The Impact of the International Right to Housing on National Legal Discourse: Using Data Science Techniques to Analyse Eviction Litigation
Eviction – the involuntary loss of one’s home – has a devastating impact on people’s wellbeing and has severe consequences for society as a whole. During and after the financial crisis of 2007-2011, over 700,000 people in Europe either lost their homes or were at risk of losing them.
National courts use national laws to rule on whether an eviction is just. However, the right to housing, as laid down in international and European law, often demands more protection of the power- and propertyless than national laws prescribe. As a result, national courts are at the centre of the complex interaction between national and international law. In times of growing national resistance towards international law, the questions whether, how, and why international law impacts on national law are among the most topical that legal scholars face.
Evictions provide a timely opportunity to determine why international rights, such as the right to housing, may or may not have an impact on national law. The financial crisis has led to an enormous amount of case law (legal big data). The combination of the developed, but understudied, international right to housing and these vast amounts of national data offers a unique opportunity to examine the interaction between international law and national law.
It is impossible to analyse all judgments manually. Therefore, I will use a data-driven approach that is unique in the legal discipline. Using citation network analysis, I conceptualise the right to housing as a network of international rights and conduct the first empirical analysis of the impact of this right in case law from national supreme courts and lower level courts. With the use of machine learning, I will identify predictors for courts’ decisions, and explain how these predictors may mirror the right to housing. This approach has long been called for but, so far, rarely been executed. If successful, it could be used in future research projects in other areas of the law.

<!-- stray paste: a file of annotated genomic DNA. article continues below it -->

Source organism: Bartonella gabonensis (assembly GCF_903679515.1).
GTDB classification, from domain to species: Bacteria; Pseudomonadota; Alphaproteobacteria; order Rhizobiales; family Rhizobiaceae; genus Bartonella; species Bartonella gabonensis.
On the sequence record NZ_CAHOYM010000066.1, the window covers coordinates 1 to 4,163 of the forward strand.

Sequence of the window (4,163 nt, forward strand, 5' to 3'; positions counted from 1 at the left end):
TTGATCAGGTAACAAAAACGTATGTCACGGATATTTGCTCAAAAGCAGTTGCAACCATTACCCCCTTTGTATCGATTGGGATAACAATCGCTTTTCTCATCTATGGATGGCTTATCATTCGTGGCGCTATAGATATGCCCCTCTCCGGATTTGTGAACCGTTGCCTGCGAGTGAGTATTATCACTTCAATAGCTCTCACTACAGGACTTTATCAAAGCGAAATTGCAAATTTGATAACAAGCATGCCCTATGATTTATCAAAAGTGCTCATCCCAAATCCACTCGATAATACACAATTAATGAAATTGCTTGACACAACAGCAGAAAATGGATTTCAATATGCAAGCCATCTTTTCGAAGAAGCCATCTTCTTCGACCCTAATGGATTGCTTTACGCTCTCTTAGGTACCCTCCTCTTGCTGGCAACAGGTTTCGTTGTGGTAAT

Conceptualising the international right to housing
Determining and explaining the impact on national legal discourses
Using data science techniques to analyse legal big data
About Prof. Michel Vols
Prof. dr. Michel Vols (University of Groningen) will head the EVICT research team. His expertise is in (international) housing law, human rights, and legal research methodology. In addition, he has a proven track-record for conducting quantitative and interdisciplinary legal research, including the use of machine learning.
His dissertation on the right to respect for private life and the home was shortlisted for best administrative law PhD research in the past five years by the Dutch Society for Administrative Law.
Moreover, this research project resulted in an Act of Parliament. In the course of a project funded by a Veni grant, his team coded over 1100 Dutch judgments on evictions and applied statistical methods to, inter alia, determine whether proportionality defences significantly help tenants to win their case in court. This was best demonstrated in in a 2019 article in the European Review of Private Law.
In his research, Vols collaborates with criminologists, econometrists, and computational linguists. His role as coordinator of the Housing Law Group in the European Network on Housing Research allows Vols to maintain an extensive international network of housing law experts, which serves as a useful platform to test and disseminate the results of my research.